Starbucks Steps Into Content Creation with Upstanders
Oct 18, 2016
It’s been about a month since Starbucks launched Upstanders, an “original collection of short stories, films and podcasts sharing the experiences of Upstanders – ordinary people doing extraordinary things to create positive change in their communities.”
My initial reaction to this launch? It went a little something like this – “OK Starbucks. Whatever. You’re a media company now? That’s….wait, it’s September. Pumpkin spice season!”
But after that first grande nonfat Pumpkin Spice Latte, I got to thinking about Starbucks as a media company. Sure, Starbucks has partnered with brands like Spotify and Google before, but this – this is different.
The content they’re creating, these short stories and podcasts, aren’t being used as advertising. They’re not plugs for the latest espresso drink, there aren’t strategically placed Frappucinnos throughout. The idea behind Upstanders is to promote stories of positivity that are often ignored by more traditional media companies.
One of the most powerful? “The Mosque Across the Street” – a story about an Islamic Center being built across from a Methodist church in Memphis, Tennessee.
After reading this story, it hit me.
This is a news story, which makes Starbucks a news company. They’re both a coffee brand and a publisher.
Traditionally, news companies are responsible for sharing the “unbiased truth”. Sure, there are exceptions to this. Multiple Republican-leaning newspapers during the 2016 election have openly endorsed Clinton, calling Trump “not qualified” for the job as President. That’s definitely something that hasn’t happened in a while. So, does that still hold true for Starbucks? Will they cover stories – good or bad – about themselves?
This also isn’t the first time that a major brand has stepped into the publishing game. It certainly won’t be the last. Like all other brands making this transition, I think the success of Upstanders will lie in the type of stories Starbucks is choosing to focus on.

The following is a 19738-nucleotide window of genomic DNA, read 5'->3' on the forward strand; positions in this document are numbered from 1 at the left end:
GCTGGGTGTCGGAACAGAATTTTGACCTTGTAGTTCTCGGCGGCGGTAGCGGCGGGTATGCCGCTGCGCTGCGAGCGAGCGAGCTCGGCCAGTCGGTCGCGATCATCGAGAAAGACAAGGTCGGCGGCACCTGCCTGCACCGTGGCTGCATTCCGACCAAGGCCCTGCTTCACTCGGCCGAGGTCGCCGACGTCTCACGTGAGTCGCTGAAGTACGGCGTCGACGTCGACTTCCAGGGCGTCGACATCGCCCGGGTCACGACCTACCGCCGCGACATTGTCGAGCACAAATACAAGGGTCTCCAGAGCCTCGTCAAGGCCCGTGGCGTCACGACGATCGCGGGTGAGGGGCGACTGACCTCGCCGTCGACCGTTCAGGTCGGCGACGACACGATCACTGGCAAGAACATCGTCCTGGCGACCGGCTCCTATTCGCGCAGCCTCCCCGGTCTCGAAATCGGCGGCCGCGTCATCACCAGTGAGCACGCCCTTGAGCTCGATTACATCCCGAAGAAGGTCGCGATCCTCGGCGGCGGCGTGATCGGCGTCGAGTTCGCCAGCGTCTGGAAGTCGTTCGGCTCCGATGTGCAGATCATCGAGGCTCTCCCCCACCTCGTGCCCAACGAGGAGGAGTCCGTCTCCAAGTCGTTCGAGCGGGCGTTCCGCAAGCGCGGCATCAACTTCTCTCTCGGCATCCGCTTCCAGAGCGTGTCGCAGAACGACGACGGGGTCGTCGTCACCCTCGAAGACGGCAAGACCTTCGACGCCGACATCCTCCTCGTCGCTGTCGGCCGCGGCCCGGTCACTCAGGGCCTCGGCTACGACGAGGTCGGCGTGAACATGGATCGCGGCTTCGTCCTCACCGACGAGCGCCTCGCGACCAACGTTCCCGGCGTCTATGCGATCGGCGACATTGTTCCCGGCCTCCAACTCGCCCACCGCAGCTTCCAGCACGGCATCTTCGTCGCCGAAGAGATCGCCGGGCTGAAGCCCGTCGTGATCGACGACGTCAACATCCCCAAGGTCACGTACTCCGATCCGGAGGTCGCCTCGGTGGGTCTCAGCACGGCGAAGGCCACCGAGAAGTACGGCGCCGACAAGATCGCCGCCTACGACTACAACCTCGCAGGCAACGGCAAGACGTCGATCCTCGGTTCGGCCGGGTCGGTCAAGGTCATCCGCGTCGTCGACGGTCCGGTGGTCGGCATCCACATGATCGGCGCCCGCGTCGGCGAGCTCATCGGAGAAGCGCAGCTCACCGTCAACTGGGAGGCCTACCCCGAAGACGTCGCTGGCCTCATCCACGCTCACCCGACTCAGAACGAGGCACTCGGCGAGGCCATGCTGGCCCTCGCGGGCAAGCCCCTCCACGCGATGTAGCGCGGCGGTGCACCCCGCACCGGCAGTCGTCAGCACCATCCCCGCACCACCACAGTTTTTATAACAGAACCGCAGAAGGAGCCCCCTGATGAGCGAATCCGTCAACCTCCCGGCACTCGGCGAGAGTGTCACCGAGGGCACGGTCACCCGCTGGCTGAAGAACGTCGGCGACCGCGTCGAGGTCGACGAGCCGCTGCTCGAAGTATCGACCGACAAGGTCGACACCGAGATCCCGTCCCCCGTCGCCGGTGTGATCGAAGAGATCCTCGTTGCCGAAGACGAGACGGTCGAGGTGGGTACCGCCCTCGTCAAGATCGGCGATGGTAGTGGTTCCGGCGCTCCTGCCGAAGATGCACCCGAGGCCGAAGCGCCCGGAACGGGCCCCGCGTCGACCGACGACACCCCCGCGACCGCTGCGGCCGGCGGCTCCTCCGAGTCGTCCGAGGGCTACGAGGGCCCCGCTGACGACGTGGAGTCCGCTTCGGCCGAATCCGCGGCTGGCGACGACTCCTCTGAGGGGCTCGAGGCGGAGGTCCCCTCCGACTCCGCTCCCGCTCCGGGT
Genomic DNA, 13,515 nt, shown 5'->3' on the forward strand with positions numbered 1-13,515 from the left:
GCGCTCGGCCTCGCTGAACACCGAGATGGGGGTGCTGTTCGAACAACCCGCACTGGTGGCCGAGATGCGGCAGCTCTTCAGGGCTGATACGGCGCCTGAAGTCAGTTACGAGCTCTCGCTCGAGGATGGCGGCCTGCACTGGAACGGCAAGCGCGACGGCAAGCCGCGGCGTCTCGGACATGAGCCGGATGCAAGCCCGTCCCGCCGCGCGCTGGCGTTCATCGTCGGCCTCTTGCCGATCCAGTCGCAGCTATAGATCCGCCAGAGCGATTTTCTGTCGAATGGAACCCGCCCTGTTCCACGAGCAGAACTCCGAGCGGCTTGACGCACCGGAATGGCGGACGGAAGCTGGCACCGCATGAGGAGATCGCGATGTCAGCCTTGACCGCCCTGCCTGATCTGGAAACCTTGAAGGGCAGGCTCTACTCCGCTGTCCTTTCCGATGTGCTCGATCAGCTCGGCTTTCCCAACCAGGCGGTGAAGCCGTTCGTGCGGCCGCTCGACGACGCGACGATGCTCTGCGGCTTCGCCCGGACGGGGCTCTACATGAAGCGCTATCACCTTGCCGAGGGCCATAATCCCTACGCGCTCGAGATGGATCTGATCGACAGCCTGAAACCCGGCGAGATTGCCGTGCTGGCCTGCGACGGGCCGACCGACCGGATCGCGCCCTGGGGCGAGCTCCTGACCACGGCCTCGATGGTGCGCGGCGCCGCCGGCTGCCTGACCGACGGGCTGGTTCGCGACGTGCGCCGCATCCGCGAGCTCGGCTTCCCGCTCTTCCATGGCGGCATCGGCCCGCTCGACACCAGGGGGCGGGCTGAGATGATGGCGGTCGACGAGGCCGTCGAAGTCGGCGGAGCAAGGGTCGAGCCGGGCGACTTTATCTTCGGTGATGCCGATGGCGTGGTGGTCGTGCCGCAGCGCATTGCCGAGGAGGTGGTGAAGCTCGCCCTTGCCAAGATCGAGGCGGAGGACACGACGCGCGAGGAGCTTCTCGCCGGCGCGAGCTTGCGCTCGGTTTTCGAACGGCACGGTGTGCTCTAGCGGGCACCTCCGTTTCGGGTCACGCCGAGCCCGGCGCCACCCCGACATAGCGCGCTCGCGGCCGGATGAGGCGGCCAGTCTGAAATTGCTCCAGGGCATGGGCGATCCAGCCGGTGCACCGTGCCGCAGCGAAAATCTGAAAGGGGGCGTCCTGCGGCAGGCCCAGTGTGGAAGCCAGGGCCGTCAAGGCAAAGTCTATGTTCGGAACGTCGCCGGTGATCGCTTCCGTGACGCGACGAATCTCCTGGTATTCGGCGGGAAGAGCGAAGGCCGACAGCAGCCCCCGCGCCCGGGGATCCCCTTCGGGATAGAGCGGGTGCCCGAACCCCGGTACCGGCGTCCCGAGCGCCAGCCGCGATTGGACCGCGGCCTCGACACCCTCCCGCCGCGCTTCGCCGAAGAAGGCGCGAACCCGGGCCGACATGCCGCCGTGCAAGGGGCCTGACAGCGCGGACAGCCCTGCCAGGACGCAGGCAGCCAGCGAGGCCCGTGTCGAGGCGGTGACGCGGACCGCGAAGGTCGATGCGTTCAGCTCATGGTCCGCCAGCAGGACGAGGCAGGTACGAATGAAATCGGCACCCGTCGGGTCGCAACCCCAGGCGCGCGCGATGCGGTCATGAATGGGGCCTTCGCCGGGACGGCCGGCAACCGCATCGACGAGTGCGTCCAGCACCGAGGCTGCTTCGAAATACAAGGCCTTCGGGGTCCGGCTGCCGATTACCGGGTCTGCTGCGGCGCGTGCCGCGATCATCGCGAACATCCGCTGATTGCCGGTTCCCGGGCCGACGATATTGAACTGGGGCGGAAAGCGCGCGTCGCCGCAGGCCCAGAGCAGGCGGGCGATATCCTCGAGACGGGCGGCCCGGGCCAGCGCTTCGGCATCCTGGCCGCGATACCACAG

Starbucks has historically promoted doing good. They source ethically and sustainably. They donated a tree for every bag of coffee sold in 2016. They make these things known, sure – but they aren’t in your face about it.
A study by the University of Georgia found that millennials are the most cynical generation ever. EVER. They also don’t watch the news. Anyone else think these things go hand-in-hand? That millennials are over the endless stream of negativity in the nightly news, and would prefer to pick and choose by finding their news online?
Starbucks is delivering positive news, in a way that millennials connect with – through short, digestible articles, videos and podcasts. They’re attending events like South by South Lawn, and are encouraging readers to share their own stories and photos. And their cult-like following is almost guaranteeing coverage.
Talk about a company that knows their incredibly large, and loyal, audience – young adults aged 18-24 account for 40% of Starbucks sales.
Now, it’s been almost a month, and I still haven’t watched every video, or read every story. But I’ve definitely started thinking differently about Starbucks.
When I graduated from the University of Georgia’s Grady College of Journalism (more than) a few years ago, I never thought about Starbucks as a potential employer in my field. This years journalism majors are probably thinking a lot differently, though.
Thoughts? Holler at me with questions, comments, and new Starbucks drinks I should try, I’m @harymanley.